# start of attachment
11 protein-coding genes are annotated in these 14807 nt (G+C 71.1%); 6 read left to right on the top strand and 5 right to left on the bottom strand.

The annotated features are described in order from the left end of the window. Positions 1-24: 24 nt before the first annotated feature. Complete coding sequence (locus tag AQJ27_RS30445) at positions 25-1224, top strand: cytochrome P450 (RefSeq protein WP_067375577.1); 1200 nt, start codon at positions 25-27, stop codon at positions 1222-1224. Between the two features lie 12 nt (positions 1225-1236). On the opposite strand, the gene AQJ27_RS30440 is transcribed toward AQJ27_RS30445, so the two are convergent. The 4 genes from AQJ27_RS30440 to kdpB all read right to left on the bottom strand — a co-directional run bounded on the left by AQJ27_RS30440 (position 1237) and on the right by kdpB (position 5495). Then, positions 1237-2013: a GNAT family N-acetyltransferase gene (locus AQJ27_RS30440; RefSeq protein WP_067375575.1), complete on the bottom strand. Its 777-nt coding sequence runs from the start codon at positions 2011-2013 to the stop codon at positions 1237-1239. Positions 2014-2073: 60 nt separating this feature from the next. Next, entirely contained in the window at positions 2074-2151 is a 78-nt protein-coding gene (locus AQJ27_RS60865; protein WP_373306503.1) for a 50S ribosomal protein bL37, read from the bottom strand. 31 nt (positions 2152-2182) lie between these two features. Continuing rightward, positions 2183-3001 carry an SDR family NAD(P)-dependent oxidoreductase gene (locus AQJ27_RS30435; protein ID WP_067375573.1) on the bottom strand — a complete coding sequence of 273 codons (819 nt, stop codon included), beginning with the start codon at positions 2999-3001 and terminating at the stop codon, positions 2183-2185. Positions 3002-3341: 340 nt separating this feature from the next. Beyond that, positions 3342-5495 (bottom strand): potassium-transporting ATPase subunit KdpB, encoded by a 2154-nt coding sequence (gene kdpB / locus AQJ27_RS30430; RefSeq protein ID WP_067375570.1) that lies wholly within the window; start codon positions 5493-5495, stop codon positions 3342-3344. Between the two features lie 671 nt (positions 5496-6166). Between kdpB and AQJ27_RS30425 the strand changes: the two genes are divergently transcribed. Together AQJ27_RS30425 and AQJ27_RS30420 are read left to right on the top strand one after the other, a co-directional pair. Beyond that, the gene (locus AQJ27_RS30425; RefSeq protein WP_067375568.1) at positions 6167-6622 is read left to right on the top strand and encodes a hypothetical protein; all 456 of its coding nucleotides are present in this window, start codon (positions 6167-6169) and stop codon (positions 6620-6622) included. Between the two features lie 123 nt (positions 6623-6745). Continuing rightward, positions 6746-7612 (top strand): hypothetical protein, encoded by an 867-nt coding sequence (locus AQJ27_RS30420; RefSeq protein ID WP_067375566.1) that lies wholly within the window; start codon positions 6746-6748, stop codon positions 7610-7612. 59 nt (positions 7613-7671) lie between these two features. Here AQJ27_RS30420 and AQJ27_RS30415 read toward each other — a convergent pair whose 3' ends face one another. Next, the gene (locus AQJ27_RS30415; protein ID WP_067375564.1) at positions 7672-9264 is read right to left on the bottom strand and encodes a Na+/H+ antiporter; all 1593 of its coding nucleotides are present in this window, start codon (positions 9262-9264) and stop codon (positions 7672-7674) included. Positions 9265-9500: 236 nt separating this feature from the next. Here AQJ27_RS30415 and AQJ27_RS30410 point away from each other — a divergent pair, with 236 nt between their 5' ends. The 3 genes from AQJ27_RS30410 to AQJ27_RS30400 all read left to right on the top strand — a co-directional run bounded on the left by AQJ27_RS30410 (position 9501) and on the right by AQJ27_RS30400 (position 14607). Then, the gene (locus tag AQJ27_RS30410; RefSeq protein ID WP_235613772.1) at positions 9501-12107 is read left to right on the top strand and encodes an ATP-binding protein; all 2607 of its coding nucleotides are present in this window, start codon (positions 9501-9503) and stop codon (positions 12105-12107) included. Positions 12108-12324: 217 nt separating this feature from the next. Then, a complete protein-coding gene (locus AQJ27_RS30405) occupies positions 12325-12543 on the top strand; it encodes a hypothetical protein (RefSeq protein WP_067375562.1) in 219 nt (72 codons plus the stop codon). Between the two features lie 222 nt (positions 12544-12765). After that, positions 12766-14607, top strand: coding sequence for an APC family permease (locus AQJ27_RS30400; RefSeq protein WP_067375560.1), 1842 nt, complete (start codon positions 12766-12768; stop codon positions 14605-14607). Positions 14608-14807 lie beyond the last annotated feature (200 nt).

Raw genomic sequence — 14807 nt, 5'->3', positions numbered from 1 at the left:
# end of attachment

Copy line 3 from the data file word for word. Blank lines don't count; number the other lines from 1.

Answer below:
Raw genomic sequence — 14807 nt, 5'->3', positions numbered from 1 at the left: